Please hear me when I say that I understand how tough it is to make changes to your diet. Add a baby (or two) into the mix and behavior changes can be even more challenging. However, if I can encourage you to try one new thing that can positively impact your mood it would be to start with breakfast.

Starting your day with a low-glycemic, antioxidant-rich, anti-inflammatory meal is a great way to set the stage for stable blood sugar and mood throughout the day. Consider how you feel after eating a bagel and orange juice versus a few eggs, smoked salmon, sautéed greens, and sliced avocado.

With the second option, not only would you feel much more satisfied and able to focus on taking care of yourself and your little one until lunch, but you’d be including nutrients in that breakfast that are often depleted during pregnancy2, such as omega-3 fatty acids and selenium (in the salmon), B-vitamins, choline, and Vitamin D (in the eggs, especially the yolk), as well as trace minerals and antioxidants spread through that meal.

If you’ve stopped taking the supplements that you were on during your pregnancy (such as a prenatal, fish oil, and vitamin D), I’d consider continuing on with them (with approval from your provider), especially if you’re nursing. Many nutrients are actually in higher demand while nursing than in pregnancy3, and you want to ensure you’re replenishing any lost stores.

If you’re already eating a breakfast similar to the above, look at your next meal or snack. Assess what you’re doing right now and see what simple steps you can make towards balancing your meals to include a nice blend of protein, carbs, and fat from whole food sources. Yes, a piece of fruit or a Larabar is a whole food choice, but it may not work well for optimizing your mood and blood sugar levels.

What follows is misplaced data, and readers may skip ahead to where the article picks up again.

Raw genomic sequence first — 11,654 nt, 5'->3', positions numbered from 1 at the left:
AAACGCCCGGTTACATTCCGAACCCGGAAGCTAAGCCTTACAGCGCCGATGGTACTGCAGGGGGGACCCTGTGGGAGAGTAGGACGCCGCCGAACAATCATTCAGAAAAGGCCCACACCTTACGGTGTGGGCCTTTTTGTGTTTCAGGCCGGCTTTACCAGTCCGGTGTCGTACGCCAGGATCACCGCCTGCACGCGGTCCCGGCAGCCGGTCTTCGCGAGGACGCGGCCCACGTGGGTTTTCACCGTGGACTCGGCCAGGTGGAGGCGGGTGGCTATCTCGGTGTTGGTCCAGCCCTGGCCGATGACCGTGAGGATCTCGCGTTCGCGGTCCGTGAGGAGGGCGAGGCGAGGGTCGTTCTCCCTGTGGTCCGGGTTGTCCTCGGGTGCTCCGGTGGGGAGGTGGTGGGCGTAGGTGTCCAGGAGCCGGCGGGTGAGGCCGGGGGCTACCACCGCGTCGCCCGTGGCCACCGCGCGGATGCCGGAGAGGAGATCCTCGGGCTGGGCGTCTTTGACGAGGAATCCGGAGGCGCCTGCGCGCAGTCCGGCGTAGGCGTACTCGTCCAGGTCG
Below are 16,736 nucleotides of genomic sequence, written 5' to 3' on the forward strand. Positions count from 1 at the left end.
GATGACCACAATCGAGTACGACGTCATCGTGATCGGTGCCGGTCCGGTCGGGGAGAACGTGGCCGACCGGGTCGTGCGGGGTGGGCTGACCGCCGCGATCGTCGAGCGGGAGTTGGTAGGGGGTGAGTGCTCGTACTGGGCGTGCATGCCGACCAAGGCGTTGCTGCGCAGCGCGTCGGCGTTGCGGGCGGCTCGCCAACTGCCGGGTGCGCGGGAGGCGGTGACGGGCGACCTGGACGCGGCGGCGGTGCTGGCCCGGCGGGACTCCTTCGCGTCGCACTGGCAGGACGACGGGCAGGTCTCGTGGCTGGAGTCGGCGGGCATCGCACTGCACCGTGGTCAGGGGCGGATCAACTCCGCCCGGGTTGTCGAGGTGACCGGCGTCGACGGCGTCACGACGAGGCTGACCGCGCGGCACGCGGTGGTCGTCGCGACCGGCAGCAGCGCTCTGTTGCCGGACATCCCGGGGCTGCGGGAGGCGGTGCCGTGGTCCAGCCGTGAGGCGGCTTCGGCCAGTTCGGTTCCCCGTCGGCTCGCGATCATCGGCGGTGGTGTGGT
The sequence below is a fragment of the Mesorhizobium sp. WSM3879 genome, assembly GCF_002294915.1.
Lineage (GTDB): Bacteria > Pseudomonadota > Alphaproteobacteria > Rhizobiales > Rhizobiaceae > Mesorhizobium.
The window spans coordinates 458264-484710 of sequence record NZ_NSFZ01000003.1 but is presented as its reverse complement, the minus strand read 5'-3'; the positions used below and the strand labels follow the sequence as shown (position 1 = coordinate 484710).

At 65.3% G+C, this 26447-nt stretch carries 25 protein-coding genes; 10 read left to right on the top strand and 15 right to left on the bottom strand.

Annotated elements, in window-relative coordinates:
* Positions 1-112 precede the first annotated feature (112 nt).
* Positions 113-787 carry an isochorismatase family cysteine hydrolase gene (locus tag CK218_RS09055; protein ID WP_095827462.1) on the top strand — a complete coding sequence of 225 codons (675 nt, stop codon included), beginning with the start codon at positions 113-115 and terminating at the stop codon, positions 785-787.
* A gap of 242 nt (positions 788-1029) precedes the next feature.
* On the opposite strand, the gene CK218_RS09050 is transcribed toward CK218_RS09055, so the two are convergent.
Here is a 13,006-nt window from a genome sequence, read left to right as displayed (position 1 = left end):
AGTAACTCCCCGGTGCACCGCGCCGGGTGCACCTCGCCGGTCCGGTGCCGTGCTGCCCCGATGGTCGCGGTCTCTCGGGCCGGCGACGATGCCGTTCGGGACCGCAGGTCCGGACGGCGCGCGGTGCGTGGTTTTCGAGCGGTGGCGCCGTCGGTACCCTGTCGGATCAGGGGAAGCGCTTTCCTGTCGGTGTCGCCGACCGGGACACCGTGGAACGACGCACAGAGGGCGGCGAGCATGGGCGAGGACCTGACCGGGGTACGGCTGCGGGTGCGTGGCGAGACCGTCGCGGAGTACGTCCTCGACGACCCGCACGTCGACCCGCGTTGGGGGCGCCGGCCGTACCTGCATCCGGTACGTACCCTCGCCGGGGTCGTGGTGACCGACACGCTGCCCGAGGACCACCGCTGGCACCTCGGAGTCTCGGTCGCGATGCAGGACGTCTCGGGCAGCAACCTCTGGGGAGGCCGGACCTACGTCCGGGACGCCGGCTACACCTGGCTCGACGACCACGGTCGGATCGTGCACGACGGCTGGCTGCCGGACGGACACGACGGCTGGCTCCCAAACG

Take shortcuts, like using frozen vegetables and pre-made condiments from Primal Kitchen, or The New Primal to make things easier. You can even consider making a lower-sugar smoothie or ordering pre-made meals from companies like True Fare and Territory Foods. You can search for what’s available in your area on the Whole30 Approved site.

As a mom of two boys who personally struggled with a postpartum mood disorder and a dietitian who works with hundreds of new moms, I know how important diet is for feeling your best postpartum. Eating well is not a luxury; it’s a necessity for handling the ups and downs of motherhood. While it’s important to give yourself grace and enjoy your food freedom, your mental health is incredibly important. If you’re really struggling or feel like there’s no way you could even consider eating healthy right now, please reach out for help.

Want more inspiration? Check out some success stories from our member mamas and consider joining our pregnancy program community. We’re all doing our best to create a smooth postpartum experience without spending hours in the kitchen. We’d love to have you join us!

Notes and Sources:

*Neurotransmitter tests done on women with insulin resistance often show high levels of norepinephrine and low levels of serotonin.
**If you had gestational diabetes or want to check your blood sugar levels, I recommend getting a metabolic dysglycemia test which is a comprehensive test that assesses your fasting blood sugar and insulin levels, post-meal blood sugar level, and much more. You can work with a functional medicine practitioner and/or dietitian to rectify the blood sugar imbalances through food, exercise, and supplementation.

Stephanie Greunke is a registered dietitian with a master’s degree in nutrition who specializes in women’s health. She is a certified personal trainer and prenatal and postnatal corrective exercise specialist. Stephanie guides and supports women locally and globally through her web-based private practice,